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Foreign Minister calls for building an inclusive UN with Taiwan on board

Taiwan Minister of Foreign Affairs Joseph Wu called on the UN to include Taiwan on 23 August, in the run-up to the 74th session of the United Nations General Assembly in September. The Minister highlighted Taiwan’s contributions to advancing UN Sustainable Development Goals (SDGs) as well as urged the global body to allow Taiwan’s participation. Minister Wu highlighted the UN’s own principles of inclusiveness, citing its SDGs as well as Secretary-General António Guterres’s calls to advance the “Inclusion Imperative”. The minister pointed out that although Taiwan, a full-fledged democracy, has made considerable progress in fulfilling UN SDGs, it continues to be barred from participating in related meetings, mechanisms and activities due to political interference. Minister Wu stressed that this has seriously undermined the principle of partnership and the foundation of the SDGs, which requires the participation of all countries, stakeholders and people.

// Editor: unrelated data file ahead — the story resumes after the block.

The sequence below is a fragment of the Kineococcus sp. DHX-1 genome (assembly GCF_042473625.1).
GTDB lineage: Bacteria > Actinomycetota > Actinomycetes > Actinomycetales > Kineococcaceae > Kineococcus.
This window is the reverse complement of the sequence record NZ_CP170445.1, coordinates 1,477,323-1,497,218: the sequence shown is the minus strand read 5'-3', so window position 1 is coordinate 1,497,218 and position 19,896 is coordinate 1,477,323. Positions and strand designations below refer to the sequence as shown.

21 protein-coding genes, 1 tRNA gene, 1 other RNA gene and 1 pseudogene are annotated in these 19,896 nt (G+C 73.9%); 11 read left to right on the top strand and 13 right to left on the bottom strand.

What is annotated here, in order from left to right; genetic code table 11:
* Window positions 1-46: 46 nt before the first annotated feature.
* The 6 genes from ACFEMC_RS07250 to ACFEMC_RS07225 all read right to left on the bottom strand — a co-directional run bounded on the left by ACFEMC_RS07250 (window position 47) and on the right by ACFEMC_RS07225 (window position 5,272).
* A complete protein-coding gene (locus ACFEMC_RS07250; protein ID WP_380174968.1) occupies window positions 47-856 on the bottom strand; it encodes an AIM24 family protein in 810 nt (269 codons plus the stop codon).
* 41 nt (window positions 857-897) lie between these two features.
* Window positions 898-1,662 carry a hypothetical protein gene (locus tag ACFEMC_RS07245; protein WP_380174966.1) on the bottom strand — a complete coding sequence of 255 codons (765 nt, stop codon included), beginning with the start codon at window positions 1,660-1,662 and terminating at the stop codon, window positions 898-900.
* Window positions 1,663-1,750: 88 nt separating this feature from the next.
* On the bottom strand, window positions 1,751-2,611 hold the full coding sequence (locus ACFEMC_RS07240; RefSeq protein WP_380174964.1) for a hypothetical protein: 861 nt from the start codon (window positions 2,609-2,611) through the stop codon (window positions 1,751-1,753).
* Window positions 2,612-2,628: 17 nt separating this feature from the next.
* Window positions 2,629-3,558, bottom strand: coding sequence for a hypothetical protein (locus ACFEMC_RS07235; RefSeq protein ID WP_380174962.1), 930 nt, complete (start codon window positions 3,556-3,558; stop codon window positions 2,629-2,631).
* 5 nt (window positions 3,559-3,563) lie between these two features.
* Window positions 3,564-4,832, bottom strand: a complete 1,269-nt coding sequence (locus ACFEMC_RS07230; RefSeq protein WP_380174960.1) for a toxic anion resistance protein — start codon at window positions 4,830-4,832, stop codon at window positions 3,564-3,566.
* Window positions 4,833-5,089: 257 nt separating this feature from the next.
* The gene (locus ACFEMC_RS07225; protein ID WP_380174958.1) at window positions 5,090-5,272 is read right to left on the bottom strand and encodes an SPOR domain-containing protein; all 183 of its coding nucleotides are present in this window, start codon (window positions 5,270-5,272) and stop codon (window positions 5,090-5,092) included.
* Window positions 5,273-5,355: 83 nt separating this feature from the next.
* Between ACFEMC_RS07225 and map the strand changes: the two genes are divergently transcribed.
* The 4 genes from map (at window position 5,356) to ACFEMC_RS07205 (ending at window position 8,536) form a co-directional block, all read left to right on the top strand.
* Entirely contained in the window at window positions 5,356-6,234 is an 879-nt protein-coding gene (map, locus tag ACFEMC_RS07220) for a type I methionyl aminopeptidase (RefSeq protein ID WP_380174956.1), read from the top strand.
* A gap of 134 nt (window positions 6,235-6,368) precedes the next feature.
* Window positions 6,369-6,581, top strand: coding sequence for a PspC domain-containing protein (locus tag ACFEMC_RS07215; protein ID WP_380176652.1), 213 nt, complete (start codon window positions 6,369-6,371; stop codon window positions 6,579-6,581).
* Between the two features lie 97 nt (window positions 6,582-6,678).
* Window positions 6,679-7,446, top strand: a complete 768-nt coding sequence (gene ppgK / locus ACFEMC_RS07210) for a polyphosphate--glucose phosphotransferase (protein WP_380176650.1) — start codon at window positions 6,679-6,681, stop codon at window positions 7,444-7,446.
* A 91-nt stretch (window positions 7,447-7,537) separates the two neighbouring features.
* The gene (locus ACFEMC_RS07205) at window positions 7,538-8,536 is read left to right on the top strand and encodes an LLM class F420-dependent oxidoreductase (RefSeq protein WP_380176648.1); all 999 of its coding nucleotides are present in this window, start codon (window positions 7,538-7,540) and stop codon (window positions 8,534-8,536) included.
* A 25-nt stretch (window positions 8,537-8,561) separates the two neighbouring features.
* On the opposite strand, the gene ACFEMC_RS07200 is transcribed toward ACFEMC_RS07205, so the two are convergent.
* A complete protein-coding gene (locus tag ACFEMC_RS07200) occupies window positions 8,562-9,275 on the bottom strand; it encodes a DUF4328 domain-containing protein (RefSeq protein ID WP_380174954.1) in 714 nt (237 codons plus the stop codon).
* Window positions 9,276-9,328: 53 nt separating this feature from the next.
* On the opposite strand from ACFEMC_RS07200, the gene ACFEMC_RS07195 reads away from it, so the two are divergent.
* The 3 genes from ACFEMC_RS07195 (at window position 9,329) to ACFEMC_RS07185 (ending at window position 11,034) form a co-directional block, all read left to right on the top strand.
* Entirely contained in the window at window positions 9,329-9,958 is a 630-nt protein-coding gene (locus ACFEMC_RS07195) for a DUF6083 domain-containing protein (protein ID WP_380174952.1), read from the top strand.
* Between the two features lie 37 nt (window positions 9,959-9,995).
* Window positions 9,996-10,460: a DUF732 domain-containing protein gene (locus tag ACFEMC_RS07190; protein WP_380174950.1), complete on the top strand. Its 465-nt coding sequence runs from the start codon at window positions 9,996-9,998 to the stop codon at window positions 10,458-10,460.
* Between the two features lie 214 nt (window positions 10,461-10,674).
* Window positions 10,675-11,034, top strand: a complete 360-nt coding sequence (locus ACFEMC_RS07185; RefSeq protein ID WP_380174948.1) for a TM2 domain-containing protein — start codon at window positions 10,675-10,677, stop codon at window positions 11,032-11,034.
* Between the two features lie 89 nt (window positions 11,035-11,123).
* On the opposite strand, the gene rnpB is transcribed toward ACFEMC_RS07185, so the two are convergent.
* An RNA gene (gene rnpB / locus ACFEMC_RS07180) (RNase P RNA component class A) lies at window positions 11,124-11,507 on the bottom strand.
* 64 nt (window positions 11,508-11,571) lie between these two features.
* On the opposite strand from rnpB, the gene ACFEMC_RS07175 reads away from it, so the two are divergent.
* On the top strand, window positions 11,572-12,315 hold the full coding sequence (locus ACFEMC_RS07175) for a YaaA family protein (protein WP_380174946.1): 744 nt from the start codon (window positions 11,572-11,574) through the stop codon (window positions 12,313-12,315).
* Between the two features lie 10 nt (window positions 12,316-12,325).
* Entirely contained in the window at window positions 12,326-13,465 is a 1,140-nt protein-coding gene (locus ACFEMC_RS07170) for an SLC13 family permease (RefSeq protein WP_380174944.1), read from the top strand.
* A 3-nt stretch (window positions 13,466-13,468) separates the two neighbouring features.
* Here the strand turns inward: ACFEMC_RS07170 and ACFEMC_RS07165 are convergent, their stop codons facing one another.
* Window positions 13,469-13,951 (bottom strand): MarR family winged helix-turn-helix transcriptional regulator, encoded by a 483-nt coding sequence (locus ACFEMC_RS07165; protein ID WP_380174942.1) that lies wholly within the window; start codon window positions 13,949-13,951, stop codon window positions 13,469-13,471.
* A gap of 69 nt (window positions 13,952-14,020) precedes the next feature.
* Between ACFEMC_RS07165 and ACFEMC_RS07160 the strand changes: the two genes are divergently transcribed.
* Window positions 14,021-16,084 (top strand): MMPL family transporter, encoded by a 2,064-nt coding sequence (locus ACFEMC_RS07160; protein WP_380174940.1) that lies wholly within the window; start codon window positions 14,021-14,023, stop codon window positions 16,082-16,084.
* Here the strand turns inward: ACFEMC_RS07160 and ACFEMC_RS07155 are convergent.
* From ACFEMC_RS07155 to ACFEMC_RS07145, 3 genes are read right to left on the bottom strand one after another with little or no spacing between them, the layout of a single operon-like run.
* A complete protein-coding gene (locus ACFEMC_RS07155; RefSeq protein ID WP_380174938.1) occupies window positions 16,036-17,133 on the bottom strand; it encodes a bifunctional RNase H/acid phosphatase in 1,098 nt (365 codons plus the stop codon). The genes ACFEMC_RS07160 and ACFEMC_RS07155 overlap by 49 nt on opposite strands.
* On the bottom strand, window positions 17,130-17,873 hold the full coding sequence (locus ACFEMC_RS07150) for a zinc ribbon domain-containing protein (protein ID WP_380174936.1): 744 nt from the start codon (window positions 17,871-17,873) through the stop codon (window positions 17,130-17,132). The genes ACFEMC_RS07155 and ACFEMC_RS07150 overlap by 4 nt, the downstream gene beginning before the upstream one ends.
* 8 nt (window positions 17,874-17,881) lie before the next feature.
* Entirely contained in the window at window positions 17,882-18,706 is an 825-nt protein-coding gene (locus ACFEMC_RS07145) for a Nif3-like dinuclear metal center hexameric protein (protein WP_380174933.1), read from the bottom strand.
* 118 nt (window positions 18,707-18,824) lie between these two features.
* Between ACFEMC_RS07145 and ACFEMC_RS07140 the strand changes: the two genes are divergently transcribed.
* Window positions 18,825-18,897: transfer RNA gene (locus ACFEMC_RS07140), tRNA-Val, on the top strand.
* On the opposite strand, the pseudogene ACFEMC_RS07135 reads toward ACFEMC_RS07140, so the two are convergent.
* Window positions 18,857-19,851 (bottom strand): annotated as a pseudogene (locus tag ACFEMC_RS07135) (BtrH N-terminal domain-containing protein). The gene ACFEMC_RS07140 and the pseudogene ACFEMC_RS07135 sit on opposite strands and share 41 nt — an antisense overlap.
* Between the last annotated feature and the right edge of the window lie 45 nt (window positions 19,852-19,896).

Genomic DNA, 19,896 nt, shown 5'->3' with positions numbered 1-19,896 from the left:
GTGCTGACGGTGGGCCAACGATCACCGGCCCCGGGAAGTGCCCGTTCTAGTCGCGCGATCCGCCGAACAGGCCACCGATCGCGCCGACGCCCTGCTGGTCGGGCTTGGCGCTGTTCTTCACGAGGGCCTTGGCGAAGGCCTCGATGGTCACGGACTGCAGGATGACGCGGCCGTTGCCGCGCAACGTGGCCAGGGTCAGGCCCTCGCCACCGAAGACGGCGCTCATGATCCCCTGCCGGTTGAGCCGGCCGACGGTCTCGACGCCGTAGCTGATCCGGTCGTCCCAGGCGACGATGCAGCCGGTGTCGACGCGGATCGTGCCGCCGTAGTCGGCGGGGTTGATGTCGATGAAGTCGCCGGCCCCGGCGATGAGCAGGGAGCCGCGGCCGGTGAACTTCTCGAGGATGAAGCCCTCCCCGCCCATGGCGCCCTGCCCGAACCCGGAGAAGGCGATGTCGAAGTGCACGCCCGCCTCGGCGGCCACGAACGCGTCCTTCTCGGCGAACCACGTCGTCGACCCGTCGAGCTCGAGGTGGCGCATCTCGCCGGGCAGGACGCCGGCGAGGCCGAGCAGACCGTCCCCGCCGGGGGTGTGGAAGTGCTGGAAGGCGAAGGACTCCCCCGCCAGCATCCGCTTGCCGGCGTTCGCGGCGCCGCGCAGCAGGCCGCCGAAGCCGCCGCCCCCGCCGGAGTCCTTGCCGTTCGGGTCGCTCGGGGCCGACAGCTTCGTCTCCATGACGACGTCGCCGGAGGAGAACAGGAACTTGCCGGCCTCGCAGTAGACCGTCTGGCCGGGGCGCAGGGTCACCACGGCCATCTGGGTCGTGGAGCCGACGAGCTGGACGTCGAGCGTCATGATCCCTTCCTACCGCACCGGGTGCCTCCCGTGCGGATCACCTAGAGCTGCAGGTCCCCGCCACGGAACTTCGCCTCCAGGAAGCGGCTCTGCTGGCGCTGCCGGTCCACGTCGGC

Minister Wu emphasised Taiwan’s significant contributions to advancing SDGs, such as the country’s reducing low-income households to 1.6%, National Health Insurance programme covering 99.8% of the population, waste recycling rate reaching 55.69% in 2018, literacy rate at 98.8% and infant mortality rate at 4.2 per 1,000. The foreign minister pointed out that it is absurd that Taiwan is barred from sharing experience and critical information that could be used to better coordinate international efforts. Minister Wu stated the UN sits idly by whenever China seeks to impose its so-called “one China principle” on the UN system. He cited dozens NGOs that were recently denied Consultative Status by the UN Economic and Social Council simply because a reference to Taiwan in their documents contradicted China’s demands, Taiwan passport holders remaining blocked from entering UN premises for public visits and meetings as well as Taiwanese journalists and media outlets being denied accreditation to cover UN meetings. “These practices are unjust and discriminatory, and contravene the principle of universality upon which the UN was founded,” the minister said.

 

Minister Wu emphasised that if the UN continues to yield to China’s coercion, rejecting Taiwan’s participation, it will only encourage Beijing’s callousness. He warned that efforts to achieve international cooperation in solving international problems of an economic, social, cultural or humanitarian character, and promote and encourage respect for human rights and fundamental freedoms for all, as stated in Article 1 of the UN Charter, will also be impaired. He concluded that if the host of nations is serious about promoting inclusion and making development sustainable for all, it should open its doors to Taiwan.